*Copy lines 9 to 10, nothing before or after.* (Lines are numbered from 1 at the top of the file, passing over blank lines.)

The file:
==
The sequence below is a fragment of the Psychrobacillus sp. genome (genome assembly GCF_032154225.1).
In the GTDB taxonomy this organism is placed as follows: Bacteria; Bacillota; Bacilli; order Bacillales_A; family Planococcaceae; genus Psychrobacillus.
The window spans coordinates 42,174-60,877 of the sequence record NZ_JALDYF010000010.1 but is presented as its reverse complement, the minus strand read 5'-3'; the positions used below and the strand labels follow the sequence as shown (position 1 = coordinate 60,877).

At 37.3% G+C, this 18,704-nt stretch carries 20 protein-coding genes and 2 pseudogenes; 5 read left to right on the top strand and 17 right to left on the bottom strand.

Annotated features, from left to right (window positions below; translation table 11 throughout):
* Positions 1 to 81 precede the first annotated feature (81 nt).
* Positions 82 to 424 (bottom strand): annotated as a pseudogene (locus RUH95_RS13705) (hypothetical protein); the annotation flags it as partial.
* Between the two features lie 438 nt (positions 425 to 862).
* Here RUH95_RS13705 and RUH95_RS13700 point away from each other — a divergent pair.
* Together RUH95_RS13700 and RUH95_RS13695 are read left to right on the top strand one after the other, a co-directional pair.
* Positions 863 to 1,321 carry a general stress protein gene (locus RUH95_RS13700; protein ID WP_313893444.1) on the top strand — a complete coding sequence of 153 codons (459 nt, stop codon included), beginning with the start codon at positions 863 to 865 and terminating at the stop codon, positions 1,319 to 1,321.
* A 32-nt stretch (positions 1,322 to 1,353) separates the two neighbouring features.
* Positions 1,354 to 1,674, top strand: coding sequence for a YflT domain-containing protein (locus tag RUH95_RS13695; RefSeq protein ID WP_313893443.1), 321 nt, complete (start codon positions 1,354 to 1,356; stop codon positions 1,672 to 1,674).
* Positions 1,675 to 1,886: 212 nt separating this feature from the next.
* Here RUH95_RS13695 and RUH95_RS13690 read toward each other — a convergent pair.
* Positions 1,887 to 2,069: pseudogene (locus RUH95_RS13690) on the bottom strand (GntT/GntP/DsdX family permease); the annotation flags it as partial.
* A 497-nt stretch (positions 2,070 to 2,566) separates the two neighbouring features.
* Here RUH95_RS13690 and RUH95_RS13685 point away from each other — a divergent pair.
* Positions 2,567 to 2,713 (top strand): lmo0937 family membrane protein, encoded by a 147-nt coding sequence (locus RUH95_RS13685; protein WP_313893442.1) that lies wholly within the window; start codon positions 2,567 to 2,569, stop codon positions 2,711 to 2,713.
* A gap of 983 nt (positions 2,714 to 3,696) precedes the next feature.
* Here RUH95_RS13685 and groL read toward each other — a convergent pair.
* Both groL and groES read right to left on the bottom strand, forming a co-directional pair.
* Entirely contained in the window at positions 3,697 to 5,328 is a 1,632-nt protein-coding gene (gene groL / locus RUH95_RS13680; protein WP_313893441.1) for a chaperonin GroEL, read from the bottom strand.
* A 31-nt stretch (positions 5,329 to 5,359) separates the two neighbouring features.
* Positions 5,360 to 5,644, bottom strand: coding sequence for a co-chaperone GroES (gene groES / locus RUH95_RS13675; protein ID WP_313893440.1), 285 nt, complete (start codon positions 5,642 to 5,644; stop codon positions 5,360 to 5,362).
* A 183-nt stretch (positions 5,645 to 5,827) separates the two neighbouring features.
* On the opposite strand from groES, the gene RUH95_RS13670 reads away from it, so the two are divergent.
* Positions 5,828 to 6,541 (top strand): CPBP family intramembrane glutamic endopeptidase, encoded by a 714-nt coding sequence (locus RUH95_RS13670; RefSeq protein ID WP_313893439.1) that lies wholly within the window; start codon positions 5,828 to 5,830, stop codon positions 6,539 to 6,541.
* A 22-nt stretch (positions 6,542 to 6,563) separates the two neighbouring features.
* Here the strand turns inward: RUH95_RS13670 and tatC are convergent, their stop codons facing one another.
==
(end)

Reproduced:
* Here RUH95_RS13705 and RUH95_RS13700 point away from each other — a divergent pair.
* Together RUH95_RS13700 and RUH95_RS13695 are read left to right on the top strand one after the other, a co-directional pair.